Learn how to make whipped body butter using shea butter as the base and a few additional ingredients!
How to make whipped body butter
I love using shea butter for skincare, but raw, unrefined shea butter is pretty dense on its own. I know some people like to take just a bit in their hands and melt it as they rub it on, but I decided to whip up a body butter by mixing some of my shea stash with coconut oil, jojoba oil, and lavender essential oil.
Why shea? Raw, and unrefined shea butter contains vitamins, minerals, and essential fatty acids that are awesome for your skin. Using shea is a centuries-old remedy for moisturizing and reducing skin inflammation.
Now, let me warn you…this stuff is oily! It’s much thicker than a body lotion, and I probably wouldn’t wear it in a hot or humid climate. However, it’s an excellent body butter for dry winter skin, especially for spot-treating ashy knees and elbows. I especially like using it on my legs. I made a small batch because a little goes a long way.
Here’s what I used:
- 1/4 cup raw, unrefined shea butter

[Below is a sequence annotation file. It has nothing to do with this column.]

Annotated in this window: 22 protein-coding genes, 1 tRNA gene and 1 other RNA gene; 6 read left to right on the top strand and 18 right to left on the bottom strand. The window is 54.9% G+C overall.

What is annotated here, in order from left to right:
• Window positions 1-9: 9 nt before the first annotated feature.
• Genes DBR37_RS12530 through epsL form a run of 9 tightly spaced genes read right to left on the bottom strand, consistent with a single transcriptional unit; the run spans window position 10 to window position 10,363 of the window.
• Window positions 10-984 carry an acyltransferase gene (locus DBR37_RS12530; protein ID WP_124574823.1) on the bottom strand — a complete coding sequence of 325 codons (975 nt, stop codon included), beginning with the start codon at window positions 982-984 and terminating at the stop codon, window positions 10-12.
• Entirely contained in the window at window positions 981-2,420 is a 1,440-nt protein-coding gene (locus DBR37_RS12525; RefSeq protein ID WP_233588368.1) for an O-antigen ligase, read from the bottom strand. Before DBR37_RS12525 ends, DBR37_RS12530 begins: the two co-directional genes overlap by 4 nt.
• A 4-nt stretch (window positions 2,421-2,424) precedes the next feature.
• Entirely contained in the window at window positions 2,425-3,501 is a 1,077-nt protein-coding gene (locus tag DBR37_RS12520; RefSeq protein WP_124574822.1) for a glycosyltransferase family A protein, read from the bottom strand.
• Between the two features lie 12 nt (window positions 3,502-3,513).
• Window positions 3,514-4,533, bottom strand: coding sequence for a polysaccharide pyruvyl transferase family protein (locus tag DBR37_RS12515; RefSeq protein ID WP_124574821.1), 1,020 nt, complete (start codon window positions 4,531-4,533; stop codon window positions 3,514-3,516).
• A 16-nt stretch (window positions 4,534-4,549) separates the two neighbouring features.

- 1/8 cup coconut oil
- 1/8 cup jojoba oil (or another liquid oil, like sweet almond oil)
- 10-15 drops lavender essential oil (only for scent–you can leave this out)
- Disposable aluminum tin and pan to make a double boiler
- Small bowl and hand mixer
And here’s how to make whipped body butter!
(Don’t use any ingredients you’re allergic to, and always spot test new ingredients to make sure you don’t have a reaction to them. Do not use any homemade products without consulting with an appropriate medical professional first.)
Step 1: Heat water and add shea and coconut oil to the tin
I put about an inch of water into the pan and begin heating it up on the stove using medium heat. While the water is heating up, I add the shea butter and coconut oil in the disposable aluminum tin (not the pan). Using a disposable tin is great because I can just throw it out with the recycling afterward.
Step 2: Add the tin to the pan
I place the tin in the pan; the warm water will begin melting the shea butter and coconut oil. This is a double boiler. I remove the tin from the pan when the mixture is completely melted. (Below is a photo of what the “double boiler” method looks like. I took mine off of the stove for the photo.)
Step 3: Add additional oils and mix
Step 4: Chill the mixture
Now it’s time to chill. This is a very important step–if I don’t do it, I won’t get that “whipped” body butter look and feel. I put my bowl in the freezer for about 10 minutes. I really just want the mixture to solidify to about the consistency of butter. If I let it get too cool, I just pop it in the microwave for a few seconds. I know what consistency I need because if it’s too hard, it just won’t whip.